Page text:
This page delves into settlement amounts and jury payouts in personal injury cases in Vermont. Our attorneys also provide an analysis of Vermont personal injury law that you need to know if you are bringing a lawsuit.
If you are a victim of personal injury filing a compensation claim in Vermont, you are certainly interested in understanding the potential range of settlement payouts for your claim. Why? Because the ultimate goal of a personal injury or wrongful death claim is financial compensation. This page is designed to analyze how personal injury cases have been resolved in Vermont, giving you the ability to align your claim with Vermont personal injury settlement statistics and example settlements and jury payouts.
But tread carefully. Comparing two similar cases and expecting the same outcome make sense in theory. But the cases rarely line up as they seem to. Each case is unique and often the driving factors behind a settlement payout cannot be encapsulated in a case summary. But analyzing similar cases and statistics does offer you more insight into the potential value of your injury claim. That is why we’ve collated and presented this information to you. So you can learn from example settlements as long as you take them with a bucket of salt.
Vermont Injury Verdicts and Settlements
- 2022 Vermont: $5,250,000 Verdict. A woman had claimed that her doctor used his own sperm to impregnate her during an artificial insemination procedure over 40 years ago, The jury awarded the woman $250,000 in compensatory damages for her injuries and $5 million in punitive damages for the doctor’s misconduct.
- 2018, Vermont: $400,000 Verdict. A woman suffered severe abdominal pain. She was diagnosed with diverticulitis. The woman underwent abdominal surgery. She aspirated while anesthetized. The woman’s condition worsened. She was brought to another facility. The woman underwent additional procedures. She also underwent treatments for a severe infection. The woman underwent a temporary colostomy. She was left with permanent bowel issues. The woman alleged negligence against the hospital. She claimed the general surgeon failed to receive her informed consent and offer abscess drainage. The jury awarded $400,000.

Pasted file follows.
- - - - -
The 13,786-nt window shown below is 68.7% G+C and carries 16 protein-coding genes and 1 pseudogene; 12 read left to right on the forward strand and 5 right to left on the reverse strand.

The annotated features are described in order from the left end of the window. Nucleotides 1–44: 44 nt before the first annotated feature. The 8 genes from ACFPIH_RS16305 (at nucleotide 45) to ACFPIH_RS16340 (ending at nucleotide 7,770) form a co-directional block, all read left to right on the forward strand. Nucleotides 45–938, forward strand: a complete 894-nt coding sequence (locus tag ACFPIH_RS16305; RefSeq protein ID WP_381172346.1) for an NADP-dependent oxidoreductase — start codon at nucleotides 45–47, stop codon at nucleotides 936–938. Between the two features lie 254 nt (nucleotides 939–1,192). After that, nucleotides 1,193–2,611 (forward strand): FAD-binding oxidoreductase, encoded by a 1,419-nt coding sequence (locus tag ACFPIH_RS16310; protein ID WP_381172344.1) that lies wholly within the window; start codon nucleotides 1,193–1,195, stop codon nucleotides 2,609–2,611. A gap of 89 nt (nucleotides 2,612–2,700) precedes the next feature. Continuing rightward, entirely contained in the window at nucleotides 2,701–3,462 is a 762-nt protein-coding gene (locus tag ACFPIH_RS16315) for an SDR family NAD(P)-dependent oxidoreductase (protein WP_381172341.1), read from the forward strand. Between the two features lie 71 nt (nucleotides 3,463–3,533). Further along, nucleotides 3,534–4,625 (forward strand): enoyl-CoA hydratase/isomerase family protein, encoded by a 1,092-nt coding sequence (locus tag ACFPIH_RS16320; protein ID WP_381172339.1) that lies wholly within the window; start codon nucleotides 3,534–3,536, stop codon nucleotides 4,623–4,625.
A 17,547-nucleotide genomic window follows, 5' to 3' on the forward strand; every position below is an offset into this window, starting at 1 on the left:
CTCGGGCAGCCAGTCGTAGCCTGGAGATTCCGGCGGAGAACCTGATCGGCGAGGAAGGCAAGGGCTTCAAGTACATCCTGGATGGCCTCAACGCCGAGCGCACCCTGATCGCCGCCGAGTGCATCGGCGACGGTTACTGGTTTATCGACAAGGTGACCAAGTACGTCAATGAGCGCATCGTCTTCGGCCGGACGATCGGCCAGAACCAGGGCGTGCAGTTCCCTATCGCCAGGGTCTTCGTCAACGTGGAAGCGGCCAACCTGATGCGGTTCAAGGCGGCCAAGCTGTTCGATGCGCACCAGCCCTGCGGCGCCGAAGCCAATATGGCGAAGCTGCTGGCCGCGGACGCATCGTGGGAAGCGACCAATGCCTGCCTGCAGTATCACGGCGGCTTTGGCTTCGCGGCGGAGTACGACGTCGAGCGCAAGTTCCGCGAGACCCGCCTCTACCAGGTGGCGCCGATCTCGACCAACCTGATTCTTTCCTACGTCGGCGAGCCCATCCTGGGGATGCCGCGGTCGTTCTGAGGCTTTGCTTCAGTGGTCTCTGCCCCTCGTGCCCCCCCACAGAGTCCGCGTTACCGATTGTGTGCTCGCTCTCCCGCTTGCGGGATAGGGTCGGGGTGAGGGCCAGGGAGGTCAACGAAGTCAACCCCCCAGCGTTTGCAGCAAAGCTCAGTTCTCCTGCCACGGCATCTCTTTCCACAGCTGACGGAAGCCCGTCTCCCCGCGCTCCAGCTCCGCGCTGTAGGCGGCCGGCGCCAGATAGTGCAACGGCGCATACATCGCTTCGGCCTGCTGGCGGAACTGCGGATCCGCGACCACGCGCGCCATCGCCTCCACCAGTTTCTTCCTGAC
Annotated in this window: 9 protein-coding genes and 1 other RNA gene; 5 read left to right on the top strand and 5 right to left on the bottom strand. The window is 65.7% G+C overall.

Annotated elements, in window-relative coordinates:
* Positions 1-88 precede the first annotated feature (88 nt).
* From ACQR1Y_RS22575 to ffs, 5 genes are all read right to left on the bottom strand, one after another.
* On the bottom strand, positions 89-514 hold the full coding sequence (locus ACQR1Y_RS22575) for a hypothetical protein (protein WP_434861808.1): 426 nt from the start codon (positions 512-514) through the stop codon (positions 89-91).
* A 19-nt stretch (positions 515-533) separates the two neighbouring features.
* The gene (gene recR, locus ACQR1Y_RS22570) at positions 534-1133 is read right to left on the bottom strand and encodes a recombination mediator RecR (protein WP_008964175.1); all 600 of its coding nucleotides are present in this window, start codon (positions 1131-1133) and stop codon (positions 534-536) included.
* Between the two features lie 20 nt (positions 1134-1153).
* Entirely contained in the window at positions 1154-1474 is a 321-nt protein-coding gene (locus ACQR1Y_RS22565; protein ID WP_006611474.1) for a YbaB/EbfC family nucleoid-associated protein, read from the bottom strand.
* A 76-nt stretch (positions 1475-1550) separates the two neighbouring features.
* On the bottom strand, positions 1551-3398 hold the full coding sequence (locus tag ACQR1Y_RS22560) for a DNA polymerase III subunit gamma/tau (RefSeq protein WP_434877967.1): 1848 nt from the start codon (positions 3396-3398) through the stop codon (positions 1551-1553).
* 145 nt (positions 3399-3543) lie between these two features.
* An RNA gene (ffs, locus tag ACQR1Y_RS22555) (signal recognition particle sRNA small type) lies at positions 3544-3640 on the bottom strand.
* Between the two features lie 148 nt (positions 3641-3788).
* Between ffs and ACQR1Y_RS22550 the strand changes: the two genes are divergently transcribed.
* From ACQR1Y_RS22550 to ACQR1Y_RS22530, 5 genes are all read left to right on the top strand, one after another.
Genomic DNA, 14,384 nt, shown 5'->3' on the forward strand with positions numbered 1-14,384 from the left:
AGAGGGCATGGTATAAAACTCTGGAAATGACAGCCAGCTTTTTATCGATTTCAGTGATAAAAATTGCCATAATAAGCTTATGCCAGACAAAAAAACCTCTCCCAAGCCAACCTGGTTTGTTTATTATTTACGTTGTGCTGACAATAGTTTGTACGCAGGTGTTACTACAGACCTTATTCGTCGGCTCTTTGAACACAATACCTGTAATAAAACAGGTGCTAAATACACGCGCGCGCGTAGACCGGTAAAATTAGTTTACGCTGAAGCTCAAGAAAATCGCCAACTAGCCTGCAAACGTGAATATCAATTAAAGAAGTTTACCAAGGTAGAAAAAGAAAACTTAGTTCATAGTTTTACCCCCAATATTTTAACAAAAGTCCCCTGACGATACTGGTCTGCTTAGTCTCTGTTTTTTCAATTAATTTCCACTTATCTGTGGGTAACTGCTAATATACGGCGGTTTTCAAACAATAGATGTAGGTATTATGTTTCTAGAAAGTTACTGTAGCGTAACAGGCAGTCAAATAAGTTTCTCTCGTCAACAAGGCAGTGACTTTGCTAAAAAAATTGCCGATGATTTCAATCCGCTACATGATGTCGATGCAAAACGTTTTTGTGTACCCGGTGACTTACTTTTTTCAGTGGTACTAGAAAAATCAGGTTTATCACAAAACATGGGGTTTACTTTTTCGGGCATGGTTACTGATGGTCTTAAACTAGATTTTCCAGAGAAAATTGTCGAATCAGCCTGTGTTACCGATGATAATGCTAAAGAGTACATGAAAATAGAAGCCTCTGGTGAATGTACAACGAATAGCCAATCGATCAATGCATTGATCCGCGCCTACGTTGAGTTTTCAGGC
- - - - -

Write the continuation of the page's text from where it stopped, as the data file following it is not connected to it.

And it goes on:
- 2018, Vermont: $6,590 Verdict. A man was rear-ended. He sprained his spine and suffered muscle spasms. The man alleged negligence against the at-fault driver. He claimed he texted while driving and failed to maintain an appropriate lookout. The Chittenden County jury awarded $6,590.
- 2017, Vermont: $286,185 Verdict. A 51-year-old man was rear-ended. He suffered C4-C6 injuries and the aggravation of his pre-existing degenerative cervical condition. The man alleged negligence against the at-fault driver. He claimed he failed to safely operate his vehicle. The Chittenden County jury awarded the man $286,185.
- 2015, Vermont: $267,240 Verdict. A woman was struck by a bus in Burlington. She suffered C2 nerve damage. The woman developed permanent head and neck pain and paresthesia. She alleged negligence against the bus driver. The woman claimed he made a negligent wide left turn and failed to follow safety statutes. A Chittenden County jury awarded her $267,240.
- 2014, Vermont: $61,329 Verdict. An 87-year-old woman was rear-ended. She suffered a soft-tissue neck injury. The woman alleged negligence against the at-fault driver. She claimed she failed to maintain an appropriate lookout. A Chittenden County jury awarded $61,329.
- 2014, Vermont: $5,626 Verdict. A woman was rear-ended. She suffered whiplash. The woman developed recurring headaches and spinal pain. She alleged negligence against the at-fault driver. The woman claimed he failed to maintain an appropriate lookout and failed to timely slow down. A Rutland County jury awarded $5,626.
- 2014, Vermont: $40,000 Verdict. A 49-year-old man was rear-ended. He suffered the exacerbation of his pre-existing neck radiculopathy. The man alleged negligence against the at-fault driver. He claimed she failed to safely operate her vehicle and maintain an appropriate lookout. A Chittenden County jury awarded $40,000.
Vermont Personal Injury Law
These are the key Vermont personal injury laws you need to know.
Caps on Damages in Vermont